Normal blood pressure is when the pressure is less than or up to 120/80 mmHg. The value 120 denotes the systolic pressure, and the value 80 denotes the diastolic pressure.
Any measurement above this value needs doctor consultation.
What is systolic and diastolic blood pressure?
Blood pressure is often noted as:
- Systolic blood pressure (the highest reading): It denotes the amount of pressure the blood exerts against the artery walls as the heart beats. The upper value is the systolic value.
- Diastolic pressure (the lowest reading): It denotes the amount of pressure the blood exerts against the artery walls while the heart rests in between the beats. The lower value is the diastolic value.
Which blood pressure reading is more important?
Systolic pressure has been given major attention. In most people, the systolic pressure increases with age due to the hardening of the large arteries, the buildup of plaque, and an increased risk of heart and blood vessel diseases. The risk of death from a heart attack and stroke doubles with every 20 mm Hg systolic or 10 mm Hg increase among people aged 40-89 years.
Usually, the physician notes either an elevated systolic or diastolic reading to diagnose high blood pressure.
Why is blood pressure measured in mm Hg?
Millimeters of mercury abbreviates to mm Hg. Mercury was used in the first accurate pressure gauges and still is used as a standard unit of pressure in medicine.
What are the different blood pressure categories? 5 Types
Blood pressure can be categorized into five different types:
Normal: Blood pressure up to 120/80 mm Hg is normal blood pressure.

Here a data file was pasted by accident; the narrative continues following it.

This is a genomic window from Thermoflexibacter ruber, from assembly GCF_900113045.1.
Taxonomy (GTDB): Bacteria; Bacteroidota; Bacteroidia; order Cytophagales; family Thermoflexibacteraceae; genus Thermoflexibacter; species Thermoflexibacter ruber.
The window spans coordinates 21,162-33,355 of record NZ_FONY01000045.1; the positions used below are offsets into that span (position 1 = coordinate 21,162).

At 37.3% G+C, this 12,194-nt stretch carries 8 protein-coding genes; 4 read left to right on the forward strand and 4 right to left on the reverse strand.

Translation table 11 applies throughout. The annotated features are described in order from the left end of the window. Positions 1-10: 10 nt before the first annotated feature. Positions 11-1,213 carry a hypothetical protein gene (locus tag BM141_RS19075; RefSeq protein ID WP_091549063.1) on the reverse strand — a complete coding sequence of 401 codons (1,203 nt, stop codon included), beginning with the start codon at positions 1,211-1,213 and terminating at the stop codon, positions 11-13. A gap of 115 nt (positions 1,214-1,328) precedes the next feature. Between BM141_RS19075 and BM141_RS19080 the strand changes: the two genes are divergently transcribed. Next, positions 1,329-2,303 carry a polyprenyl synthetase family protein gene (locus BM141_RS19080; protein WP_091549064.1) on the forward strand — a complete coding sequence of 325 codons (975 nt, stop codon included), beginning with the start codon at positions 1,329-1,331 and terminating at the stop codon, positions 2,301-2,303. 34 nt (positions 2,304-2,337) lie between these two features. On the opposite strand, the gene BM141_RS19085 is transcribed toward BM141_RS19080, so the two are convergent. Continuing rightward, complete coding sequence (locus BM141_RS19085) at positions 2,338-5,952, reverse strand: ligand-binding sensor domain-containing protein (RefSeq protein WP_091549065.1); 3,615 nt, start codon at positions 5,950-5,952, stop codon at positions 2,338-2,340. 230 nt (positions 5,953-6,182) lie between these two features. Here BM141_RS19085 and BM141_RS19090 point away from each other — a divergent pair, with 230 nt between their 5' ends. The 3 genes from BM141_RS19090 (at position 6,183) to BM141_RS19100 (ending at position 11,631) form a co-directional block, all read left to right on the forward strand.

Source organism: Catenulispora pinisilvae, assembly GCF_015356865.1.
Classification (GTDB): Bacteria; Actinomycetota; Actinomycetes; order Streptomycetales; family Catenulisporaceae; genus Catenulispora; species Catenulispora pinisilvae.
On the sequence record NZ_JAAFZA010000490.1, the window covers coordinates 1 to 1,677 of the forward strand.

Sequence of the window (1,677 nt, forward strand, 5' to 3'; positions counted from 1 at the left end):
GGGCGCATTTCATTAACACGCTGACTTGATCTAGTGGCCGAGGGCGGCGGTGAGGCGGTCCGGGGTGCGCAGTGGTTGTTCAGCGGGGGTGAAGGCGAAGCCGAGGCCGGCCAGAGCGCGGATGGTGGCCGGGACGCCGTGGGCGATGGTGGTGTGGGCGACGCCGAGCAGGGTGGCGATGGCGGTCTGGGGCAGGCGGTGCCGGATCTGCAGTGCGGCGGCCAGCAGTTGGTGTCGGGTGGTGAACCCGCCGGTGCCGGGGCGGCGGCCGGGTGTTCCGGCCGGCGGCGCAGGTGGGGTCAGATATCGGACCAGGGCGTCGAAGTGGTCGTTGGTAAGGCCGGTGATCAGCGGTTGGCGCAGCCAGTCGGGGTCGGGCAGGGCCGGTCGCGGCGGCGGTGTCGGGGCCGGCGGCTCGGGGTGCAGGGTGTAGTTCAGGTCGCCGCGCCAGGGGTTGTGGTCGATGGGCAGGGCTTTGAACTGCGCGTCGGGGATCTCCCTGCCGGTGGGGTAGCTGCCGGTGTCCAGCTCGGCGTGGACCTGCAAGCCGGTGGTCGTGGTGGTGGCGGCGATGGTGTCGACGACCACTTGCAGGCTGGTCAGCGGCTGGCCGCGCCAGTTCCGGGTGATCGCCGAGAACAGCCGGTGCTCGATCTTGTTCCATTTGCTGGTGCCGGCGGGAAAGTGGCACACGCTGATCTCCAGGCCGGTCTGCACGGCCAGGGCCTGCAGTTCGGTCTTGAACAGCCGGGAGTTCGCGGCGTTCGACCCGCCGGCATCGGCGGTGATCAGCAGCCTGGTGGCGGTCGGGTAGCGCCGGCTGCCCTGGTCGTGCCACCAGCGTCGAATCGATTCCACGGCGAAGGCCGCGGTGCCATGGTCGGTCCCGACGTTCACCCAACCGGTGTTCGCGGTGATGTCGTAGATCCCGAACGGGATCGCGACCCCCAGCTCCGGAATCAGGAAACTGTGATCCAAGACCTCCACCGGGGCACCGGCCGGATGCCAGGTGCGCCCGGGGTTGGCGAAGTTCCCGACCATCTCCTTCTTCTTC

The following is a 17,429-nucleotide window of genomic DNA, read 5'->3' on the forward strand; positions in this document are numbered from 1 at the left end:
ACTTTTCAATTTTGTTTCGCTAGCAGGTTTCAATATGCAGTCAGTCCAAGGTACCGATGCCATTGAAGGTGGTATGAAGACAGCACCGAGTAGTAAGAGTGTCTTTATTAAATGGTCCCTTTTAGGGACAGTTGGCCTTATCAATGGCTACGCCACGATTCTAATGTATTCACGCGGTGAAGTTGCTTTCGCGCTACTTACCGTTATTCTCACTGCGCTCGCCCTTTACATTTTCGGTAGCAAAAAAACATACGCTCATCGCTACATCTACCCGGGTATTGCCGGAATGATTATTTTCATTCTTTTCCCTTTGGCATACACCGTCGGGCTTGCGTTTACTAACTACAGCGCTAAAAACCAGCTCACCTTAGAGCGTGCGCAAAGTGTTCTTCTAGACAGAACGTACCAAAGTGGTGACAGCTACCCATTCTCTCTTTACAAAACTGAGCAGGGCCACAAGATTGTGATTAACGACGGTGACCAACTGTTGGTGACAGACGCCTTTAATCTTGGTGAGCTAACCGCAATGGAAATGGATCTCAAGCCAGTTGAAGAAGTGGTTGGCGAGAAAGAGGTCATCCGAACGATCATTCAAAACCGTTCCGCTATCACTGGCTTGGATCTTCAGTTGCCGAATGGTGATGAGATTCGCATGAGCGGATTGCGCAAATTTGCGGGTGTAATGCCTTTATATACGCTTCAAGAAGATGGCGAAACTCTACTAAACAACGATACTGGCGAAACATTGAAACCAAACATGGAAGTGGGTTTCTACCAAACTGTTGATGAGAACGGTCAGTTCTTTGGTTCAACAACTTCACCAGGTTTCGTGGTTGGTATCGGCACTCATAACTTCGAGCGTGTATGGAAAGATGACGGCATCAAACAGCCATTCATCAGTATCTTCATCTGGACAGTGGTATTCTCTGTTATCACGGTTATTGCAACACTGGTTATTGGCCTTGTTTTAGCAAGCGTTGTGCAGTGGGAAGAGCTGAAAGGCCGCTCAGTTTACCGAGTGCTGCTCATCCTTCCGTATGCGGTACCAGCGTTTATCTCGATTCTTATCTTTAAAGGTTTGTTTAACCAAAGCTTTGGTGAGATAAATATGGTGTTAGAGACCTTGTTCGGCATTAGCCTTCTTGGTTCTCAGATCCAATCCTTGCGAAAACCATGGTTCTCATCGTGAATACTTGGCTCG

Prehypertension: When blood pressure readings consistently range from 120 to 139 systolic and up to 80 mm Hg diastolic, it is known as prehypertensive.
- People with elevated blood pressure are at risk of high blood pressure unless steps are taken to control it.
Hypertension stage I: In this condition, blood pressure readings consistently range from 140 to 159 systolic or 90-99 mmHg diastolic.
- Doctors may prescribe lifestyle modifications such as cutting back on salt and stress along with blood pressure medication to reduce the risk of heart diseases and strokes.
Hypertension stage II: In this condition, blood pressure readings consistently range up to 160 mmHg systolic or higher. The diastolic value is up to 100 mmHg or higher.
- The doctors may prescribe a combination of two blood pressure medications and lifestyle changes.
Hypertensive crisis: This is the most critical condition and requires emergency medical attention. In this condition, the blood pressure suddenly exceeds 180/120 mmHg. Contact the physician immediately if you experience the following symptoms:
How to maintain normal blood pressure?
Lifestyle changes and regular exercises can help to maintain normal blood pressure. Some of the suggested lifestyle changes are as follows:
- Quit smoking
- Lose weight
- Avoid alcohol or at least limit the intake
- Eat a low-sodium, low-fat diet (the DASH diet)
- Eat foods rich in potassium, magnesium, and calcium such as bananas, papaya, and milk
- Regular monitoring of blood pressure after reaching the age of 35 years
- Practice meditation and other stress-relieving exercises
- Cut back on caffeine